Alabaster Boulevard repaving delayed until July
By NEAL WAGNER / Managing Editor
ALABASTER – Repaving work on a portion of Alabaster Boulevard originally scheduled for this month has been delayed until July to allow more prep work for the project, according to city leaders.
The project originally was scheduled to begin on June 19, but has been delayed because “further work is needed on curbing around the center median,” read a city of Alabaster Facebook post.
The city has not yet finalized dates for the repaving work, but will post the schedule on the Alabaster City Hall Facebook page soon, according to the city.
Once the project is under way, it will require Alabaster Boulevard, which connects the Propst Promenade to the Weatherly subdivision, to be closed for multiple days.
During its April 24 meeting, council members voted unanimously to award a $104,895 bid from the Southeastern Sealcoating company to repave a portion of the roadway. Southeastern Sealcoating was the sole bidder on the project, which was advertised in March, and the funding for the bid will come from the city’s capital projects fund.
Through the project, the company will repair a sagging portion of Alabaster Boulevard between Westwood Baptist and Candlewood Suites, which affects both the north- and southbound lanes. The section is slightly north of Candlewood Suites, where the landscaped center portion of the road ends.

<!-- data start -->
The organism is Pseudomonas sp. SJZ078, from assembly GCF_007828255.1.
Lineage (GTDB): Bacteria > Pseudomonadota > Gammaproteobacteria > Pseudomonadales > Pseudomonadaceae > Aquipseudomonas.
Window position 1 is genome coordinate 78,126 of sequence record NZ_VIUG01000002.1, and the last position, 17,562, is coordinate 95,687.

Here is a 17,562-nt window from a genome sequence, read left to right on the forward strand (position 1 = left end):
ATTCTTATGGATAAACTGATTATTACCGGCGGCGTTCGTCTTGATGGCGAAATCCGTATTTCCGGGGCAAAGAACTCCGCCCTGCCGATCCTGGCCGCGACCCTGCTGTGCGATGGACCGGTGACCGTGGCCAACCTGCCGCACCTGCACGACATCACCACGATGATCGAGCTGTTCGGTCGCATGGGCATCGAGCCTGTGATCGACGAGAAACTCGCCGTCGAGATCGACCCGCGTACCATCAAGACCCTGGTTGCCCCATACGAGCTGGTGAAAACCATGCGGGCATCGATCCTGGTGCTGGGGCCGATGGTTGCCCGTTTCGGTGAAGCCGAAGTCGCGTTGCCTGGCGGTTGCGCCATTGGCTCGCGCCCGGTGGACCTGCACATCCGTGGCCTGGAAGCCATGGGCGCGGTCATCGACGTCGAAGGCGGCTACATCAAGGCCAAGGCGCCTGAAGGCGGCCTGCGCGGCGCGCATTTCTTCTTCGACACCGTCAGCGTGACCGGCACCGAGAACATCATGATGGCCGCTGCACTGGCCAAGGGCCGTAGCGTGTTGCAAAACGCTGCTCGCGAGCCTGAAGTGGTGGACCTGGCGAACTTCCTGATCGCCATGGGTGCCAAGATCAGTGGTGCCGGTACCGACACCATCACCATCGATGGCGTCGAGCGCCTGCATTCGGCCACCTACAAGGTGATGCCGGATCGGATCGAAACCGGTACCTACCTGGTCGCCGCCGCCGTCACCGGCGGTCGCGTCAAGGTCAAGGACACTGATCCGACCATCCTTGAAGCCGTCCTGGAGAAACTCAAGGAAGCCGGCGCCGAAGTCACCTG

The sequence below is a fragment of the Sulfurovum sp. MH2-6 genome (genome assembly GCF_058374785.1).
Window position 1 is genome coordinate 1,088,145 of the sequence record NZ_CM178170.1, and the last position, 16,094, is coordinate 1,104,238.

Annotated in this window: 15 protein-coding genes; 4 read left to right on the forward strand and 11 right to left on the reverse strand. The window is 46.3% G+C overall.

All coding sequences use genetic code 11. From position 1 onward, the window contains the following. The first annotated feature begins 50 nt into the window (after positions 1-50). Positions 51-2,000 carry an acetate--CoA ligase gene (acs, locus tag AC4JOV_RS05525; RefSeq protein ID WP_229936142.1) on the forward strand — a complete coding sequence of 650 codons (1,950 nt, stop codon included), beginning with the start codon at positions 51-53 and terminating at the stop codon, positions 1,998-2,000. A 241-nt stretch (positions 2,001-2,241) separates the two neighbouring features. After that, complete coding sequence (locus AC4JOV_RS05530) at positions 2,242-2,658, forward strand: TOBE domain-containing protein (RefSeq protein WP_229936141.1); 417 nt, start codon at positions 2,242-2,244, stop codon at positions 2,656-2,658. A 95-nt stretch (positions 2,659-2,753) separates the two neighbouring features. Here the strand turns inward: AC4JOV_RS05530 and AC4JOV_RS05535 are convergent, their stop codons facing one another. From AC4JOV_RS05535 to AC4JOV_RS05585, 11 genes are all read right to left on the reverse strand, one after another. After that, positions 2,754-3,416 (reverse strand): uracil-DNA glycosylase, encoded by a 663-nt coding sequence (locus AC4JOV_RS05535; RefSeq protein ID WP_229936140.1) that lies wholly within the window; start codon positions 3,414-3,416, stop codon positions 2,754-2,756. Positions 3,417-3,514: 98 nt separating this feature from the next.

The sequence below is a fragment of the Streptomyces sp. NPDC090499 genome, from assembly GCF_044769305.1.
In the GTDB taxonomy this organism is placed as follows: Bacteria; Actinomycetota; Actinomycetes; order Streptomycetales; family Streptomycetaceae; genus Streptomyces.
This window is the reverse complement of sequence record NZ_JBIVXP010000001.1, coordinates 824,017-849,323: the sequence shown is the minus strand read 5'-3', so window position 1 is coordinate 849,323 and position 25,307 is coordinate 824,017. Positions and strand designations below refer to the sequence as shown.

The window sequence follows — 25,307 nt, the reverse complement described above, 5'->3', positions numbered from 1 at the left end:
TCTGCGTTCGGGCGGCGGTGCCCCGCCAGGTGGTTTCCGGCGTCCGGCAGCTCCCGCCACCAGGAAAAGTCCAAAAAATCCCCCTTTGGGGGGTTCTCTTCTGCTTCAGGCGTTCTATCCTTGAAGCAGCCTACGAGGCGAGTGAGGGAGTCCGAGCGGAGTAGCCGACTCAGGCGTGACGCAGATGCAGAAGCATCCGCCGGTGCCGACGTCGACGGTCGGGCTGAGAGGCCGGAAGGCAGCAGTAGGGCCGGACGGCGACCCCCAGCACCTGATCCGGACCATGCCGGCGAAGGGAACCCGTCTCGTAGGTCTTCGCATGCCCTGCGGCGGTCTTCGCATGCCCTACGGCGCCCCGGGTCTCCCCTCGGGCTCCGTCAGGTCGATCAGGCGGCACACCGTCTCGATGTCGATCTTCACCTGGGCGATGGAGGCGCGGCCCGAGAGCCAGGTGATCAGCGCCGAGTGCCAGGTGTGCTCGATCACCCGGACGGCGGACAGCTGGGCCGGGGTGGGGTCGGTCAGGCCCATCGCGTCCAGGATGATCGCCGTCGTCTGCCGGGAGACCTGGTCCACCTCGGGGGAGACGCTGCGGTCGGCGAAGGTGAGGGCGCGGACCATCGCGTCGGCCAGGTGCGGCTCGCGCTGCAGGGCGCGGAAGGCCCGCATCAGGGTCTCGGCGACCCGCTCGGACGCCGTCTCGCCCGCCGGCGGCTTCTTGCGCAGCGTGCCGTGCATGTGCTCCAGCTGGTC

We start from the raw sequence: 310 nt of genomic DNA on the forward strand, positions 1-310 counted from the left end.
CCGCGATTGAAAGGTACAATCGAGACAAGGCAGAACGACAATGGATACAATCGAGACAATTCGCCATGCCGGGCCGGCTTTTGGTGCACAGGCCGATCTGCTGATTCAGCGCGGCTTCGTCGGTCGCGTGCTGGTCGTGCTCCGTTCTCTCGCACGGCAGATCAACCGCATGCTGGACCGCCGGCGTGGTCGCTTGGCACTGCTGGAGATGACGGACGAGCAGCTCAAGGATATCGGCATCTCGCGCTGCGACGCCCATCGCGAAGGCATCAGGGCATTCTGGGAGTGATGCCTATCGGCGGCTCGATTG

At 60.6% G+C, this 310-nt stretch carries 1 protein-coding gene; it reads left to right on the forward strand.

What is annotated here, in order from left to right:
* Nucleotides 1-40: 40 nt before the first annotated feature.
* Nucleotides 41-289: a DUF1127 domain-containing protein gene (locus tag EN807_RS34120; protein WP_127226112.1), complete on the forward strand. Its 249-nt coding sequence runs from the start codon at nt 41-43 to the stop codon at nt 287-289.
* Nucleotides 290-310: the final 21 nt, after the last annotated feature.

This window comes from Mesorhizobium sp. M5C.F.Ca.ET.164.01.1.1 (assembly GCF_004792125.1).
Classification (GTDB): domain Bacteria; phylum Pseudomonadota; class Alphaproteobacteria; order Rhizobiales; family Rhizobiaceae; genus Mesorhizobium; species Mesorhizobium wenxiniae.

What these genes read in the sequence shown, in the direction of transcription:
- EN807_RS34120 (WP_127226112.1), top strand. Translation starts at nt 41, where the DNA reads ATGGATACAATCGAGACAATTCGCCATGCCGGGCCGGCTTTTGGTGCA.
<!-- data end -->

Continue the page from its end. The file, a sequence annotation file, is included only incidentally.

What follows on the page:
Alabaster Mayor Marty Handlon previously said the city is looking to complete the project during the summer months when traffic is typically light.
In 2014, an engineering study found the road to be in overall “poor” condition, with several sagging and damaged sections. Since the roadway was constructed in 2005, the road base and fill materials under the roadway have caused parts of the roadway to develop humps and “places where the pavement is graveling out,” Alabaster City Engineer Brett Tucker said previously.
The 2014 engineering study identified 11 areas in need of repairs, and the original bids to repair the entire roadway at once came in at about $750,000, which was significantly higher than the city had estimated.